Generally, under Missouri sovereign immunity laws, public entities such as state, county, or city governments are protected against lawsuits for the negligent acts of their employees. However, Missouri law has established two broad exceptions to the doctrine of sovereign Immunity. First is the motor vehicle exception. The second is the dangerous condition exception.
Political subdivisions of Missouri may purchase liability insurance for tort claims, for example Missouri car accident claims, which waives sovereign immunity. However, the immunity is only waived to the extent of the insurance purchased. For those hurt in Missouri car accidents, this means their personal injury lawyer may sue the political subdivision and the employee for their negligent conduct.
The second exception to sovereign immunity is where the public entity maintains a dangerous condition. For example, if a city maintains a playground with equipment not properly anchored which results in equipment tipping over and falling on a child causing injuries. Under this sovereign immunity exception, under Missouri law, four elements must be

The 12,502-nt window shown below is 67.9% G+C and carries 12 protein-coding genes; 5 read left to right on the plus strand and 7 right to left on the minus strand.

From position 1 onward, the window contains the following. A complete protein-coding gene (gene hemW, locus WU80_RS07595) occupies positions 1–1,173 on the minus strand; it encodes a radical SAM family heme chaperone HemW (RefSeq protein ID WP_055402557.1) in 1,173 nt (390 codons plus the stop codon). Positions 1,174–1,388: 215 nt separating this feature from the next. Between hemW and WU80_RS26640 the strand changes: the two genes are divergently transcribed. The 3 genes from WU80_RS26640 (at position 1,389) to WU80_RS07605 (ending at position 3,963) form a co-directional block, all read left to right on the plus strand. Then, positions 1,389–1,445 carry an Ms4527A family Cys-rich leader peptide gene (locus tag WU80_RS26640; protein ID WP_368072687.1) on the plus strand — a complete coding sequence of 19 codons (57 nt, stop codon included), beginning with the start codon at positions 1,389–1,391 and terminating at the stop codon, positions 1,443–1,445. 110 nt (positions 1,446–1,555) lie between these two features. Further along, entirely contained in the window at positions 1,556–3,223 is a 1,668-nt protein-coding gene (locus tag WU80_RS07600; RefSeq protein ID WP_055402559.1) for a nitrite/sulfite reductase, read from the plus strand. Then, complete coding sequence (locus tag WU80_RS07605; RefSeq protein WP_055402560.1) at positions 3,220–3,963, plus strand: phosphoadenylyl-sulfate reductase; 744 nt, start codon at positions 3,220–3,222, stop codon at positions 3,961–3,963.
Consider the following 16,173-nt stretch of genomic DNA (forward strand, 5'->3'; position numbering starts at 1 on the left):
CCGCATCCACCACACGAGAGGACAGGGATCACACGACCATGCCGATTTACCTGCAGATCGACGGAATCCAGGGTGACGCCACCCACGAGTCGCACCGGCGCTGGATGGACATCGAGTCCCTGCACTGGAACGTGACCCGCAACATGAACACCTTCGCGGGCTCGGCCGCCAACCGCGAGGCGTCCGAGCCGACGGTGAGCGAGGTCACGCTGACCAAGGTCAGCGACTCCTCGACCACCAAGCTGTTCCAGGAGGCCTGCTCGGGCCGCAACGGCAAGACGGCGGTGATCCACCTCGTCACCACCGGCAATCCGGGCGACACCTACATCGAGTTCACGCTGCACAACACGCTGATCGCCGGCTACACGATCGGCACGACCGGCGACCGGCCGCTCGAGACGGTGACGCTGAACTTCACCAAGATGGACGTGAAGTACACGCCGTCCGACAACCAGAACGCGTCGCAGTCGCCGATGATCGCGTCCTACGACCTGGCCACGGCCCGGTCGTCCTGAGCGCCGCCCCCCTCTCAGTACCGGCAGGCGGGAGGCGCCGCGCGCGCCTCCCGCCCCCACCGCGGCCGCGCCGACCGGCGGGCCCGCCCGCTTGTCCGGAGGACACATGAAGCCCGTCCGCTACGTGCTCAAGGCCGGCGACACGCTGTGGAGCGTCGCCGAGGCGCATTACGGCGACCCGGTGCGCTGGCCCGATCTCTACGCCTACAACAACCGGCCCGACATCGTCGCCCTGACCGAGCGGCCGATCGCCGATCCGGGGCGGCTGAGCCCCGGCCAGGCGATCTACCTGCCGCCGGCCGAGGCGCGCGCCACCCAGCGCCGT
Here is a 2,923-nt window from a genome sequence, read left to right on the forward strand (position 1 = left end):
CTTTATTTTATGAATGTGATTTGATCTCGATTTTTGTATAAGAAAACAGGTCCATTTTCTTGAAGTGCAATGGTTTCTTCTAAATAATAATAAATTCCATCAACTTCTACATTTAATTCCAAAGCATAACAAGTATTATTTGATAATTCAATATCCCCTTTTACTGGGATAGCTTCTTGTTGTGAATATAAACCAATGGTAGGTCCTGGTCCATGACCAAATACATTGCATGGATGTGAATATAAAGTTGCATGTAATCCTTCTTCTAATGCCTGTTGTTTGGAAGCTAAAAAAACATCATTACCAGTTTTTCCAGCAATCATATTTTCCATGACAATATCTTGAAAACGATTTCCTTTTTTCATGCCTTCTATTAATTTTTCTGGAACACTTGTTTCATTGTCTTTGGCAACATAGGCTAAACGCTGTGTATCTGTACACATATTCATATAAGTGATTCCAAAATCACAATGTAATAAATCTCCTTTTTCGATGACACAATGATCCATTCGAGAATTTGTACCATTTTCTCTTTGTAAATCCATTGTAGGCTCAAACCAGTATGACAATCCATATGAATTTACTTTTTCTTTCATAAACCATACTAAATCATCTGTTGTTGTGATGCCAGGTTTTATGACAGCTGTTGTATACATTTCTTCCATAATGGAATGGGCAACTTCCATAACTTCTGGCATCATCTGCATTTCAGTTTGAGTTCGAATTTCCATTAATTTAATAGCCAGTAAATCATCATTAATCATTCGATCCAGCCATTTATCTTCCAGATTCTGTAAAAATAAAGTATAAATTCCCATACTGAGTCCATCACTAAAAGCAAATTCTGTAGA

An example of the second exception would be a Missouri premises liability claim such as dangerous debris in a city park property that the city employees knew was present for several days yet took no action to remove it.Certainly, there are other many and varied circumstances which could be the basis for a cause of action against a political subdivision or public entity.
If you or any of your loved ones are injured by the negligence of an employee of the State of Missouri, a county employee, or a city employee, you should have the facts of your particular situation evaluated by a Missouri personal injury lawyer to determine if you will be barred from bringing your case by the doctrine of sovereign immunity under Missouri law.
As always, our Missouri personal injury attorneys offer free consultations on all injury claims. If you would like more information about Missouri sovereign immunity laws, contact us today.